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OPINION: Dear Santa

By Elisabeth Altamirano-Smith/ Community columnist

Each year, millions of children write and send letters to Santa. New York Post Office receives a whopping 500,000 letters alone.

Writing Santa allows children to express their heart’s Christmas desire but can also be a magical outlet for adults. Most all of the letters that flow through the mail system are addressed to the “North Pole” or zip code “99999”, and by the miracle of Christmas magic and love an amazing network of Santa’s helpers really do exist and help Santa respond to the many people that write in.

Thorsby Post Office has a special “For Santa” mailbox that allows mailers to leave a letter for Santa. “To Santa” letters are also mailed in. Once the letters are received, Santa sends a letter back addressing their Christmas wishes, and if they have been in good character this year. Santa’s mailbox receives 30-40 Santa letters each week.

Thorsby clerk Candace Johnson is one of Santa’s helpers and has helped sort Santa’s letters this week.

“Kaylee and Hallie” both wrote in and asked for a light-up super salon spa, an all in one beauty compact, Play-Doh, and a Scribble Scrubbie Pet Grooming Truck. Other children’s requests include a real race horse, a Michael Myers costume and a Schleich barn with animals.

“A 4-year-old requested a new iPhone 12, and another child asked for a real reindeer and living elves, but included, ‘please deliver them to my sister’s house. Do not bring them here to my house,” said Johnson.

Thorsby Postmaster Wanda Culver has been helping Santa for six years and does it because she loves seeing children get excited during Christmas.

Both Johnson and Culver have children of their own and know how exciting it is when Santa writes back, and they receive something in the mailbox with their name on it. However, sometimes they receive letters from adults or teenagers asking for heartfelt things at Christmas.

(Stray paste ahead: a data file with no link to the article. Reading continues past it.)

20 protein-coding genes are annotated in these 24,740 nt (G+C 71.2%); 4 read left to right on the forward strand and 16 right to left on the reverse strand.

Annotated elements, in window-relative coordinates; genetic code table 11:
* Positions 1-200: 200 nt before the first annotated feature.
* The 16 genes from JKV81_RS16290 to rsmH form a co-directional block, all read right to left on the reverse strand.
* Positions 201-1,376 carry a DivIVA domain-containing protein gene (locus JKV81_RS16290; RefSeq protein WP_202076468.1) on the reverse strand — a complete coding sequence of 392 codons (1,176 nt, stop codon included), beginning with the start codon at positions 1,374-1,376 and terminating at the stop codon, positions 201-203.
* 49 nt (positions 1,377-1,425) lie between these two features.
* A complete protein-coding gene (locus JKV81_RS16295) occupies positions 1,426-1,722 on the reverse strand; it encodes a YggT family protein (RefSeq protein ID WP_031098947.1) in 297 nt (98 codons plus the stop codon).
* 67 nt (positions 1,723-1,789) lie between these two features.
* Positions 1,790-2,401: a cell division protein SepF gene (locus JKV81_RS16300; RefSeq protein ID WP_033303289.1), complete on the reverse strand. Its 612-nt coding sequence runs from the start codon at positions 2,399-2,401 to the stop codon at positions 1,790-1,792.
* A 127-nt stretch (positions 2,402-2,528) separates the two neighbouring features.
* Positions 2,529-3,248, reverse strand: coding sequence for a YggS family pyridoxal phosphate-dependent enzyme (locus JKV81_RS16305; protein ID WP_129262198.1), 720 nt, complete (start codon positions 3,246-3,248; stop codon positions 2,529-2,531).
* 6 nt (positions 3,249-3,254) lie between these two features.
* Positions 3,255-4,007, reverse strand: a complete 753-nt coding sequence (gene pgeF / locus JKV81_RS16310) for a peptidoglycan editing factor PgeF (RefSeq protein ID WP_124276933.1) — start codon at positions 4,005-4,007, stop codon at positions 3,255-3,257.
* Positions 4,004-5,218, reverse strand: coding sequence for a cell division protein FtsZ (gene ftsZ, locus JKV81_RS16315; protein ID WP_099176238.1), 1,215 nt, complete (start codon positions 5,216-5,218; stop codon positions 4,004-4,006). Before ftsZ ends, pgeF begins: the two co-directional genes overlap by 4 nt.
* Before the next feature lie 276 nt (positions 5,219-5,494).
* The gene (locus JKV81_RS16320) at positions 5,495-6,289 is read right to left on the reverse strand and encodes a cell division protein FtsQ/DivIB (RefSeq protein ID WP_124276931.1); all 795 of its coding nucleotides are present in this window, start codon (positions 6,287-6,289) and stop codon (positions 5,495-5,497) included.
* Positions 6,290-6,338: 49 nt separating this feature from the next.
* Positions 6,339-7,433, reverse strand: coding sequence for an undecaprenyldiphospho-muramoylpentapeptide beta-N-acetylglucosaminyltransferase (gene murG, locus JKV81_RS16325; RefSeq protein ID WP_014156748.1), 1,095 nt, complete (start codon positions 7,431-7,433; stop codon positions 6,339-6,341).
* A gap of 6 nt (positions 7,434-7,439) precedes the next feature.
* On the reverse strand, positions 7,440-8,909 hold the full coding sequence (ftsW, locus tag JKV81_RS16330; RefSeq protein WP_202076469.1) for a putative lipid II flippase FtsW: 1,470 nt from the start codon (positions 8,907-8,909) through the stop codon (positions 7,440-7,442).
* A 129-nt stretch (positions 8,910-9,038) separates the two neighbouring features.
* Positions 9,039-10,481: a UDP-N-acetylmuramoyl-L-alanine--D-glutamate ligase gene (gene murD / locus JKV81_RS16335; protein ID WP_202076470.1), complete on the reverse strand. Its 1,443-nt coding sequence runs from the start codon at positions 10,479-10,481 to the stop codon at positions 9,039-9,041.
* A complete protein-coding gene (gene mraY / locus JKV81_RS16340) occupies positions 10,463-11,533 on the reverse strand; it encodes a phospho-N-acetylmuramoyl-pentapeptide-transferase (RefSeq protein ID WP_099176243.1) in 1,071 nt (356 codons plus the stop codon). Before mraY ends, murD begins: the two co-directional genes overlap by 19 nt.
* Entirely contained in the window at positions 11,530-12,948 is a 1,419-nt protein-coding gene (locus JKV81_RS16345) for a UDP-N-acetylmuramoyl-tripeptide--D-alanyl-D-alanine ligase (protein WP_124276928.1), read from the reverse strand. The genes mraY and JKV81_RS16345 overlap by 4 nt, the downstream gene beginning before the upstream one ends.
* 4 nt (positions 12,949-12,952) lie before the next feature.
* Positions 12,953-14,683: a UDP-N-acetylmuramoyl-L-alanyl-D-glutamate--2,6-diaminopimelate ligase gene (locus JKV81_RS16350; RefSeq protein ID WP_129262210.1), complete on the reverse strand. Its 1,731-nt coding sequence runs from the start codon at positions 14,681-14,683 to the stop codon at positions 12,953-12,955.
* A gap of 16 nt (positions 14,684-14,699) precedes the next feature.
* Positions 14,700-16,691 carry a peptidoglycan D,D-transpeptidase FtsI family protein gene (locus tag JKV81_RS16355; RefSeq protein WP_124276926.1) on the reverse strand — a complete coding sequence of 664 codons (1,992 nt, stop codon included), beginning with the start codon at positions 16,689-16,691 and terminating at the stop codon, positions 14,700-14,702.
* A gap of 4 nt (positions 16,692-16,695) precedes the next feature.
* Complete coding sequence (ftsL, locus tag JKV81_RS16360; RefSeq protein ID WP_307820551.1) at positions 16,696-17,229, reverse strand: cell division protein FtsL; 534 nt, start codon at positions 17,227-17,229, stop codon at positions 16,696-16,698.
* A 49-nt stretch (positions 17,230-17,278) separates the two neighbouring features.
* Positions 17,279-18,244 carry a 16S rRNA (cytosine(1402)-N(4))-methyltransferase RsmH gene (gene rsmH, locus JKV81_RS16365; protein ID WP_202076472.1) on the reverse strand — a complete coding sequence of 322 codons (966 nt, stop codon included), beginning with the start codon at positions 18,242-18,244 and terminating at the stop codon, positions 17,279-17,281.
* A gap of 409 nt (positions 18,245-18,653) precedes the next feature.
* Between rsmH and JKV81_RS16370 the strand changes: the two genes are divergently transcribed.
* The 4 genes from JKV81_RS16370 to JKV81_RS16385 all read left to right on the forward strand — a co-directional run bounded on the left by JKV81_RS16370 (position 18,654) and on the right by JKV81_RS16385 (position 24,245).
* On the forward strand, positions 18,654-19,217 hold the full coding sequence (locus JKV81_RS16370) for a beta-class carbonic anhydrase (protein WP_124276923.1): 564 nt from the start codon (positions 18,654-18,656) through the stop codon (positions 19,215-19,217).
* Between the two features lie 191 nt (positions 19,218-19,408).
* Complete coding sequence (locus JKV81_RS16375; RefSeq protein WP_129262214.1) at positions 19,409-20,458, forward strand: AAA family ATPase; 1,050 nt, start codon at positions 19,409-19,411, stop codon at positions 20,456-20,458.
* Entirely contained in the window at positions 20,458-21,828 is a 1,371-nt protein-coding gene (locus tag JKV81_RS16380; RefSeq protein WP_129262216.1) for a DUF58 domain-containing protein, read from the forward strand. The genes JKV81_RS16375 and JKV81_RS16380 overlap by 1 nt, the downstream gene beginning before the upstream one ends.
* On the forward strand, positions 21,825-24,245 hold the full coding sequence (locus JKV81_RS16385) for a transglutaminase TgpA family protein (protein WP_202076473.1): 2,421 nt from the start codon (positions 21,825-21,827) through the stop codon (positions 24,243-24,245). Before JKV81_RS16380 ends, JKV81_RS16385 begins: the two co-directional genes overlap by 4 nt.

“It is therapeutic to write Santa,” said Culver. “One year a woman who had just lost her husband asked Santa for his prayers during the Christmas season.”

Santa letters can also be humbling. Some children haven’t requested anything and only ask for presents for their sibling, adding that their brother or sister has been good this year.

“A few years ago, a teenage girl asked Santa if he could make her parents stop fighting and to please bring more food to their house,” Johnson said.

Other post offices from around the county have special Santa helpers that collect letters and send them to Birmingham, which are then collected and uploaded to an online network called “Operation Santa” which allows Santa and his helpers to read letters from all over the United States. Individuals that would like to “adopt a letter” and purchase gift items for children, may read letters online and select the letter that appeals to them most.  For more information on Operation Santa, visit www.uspsoperationsanta.com.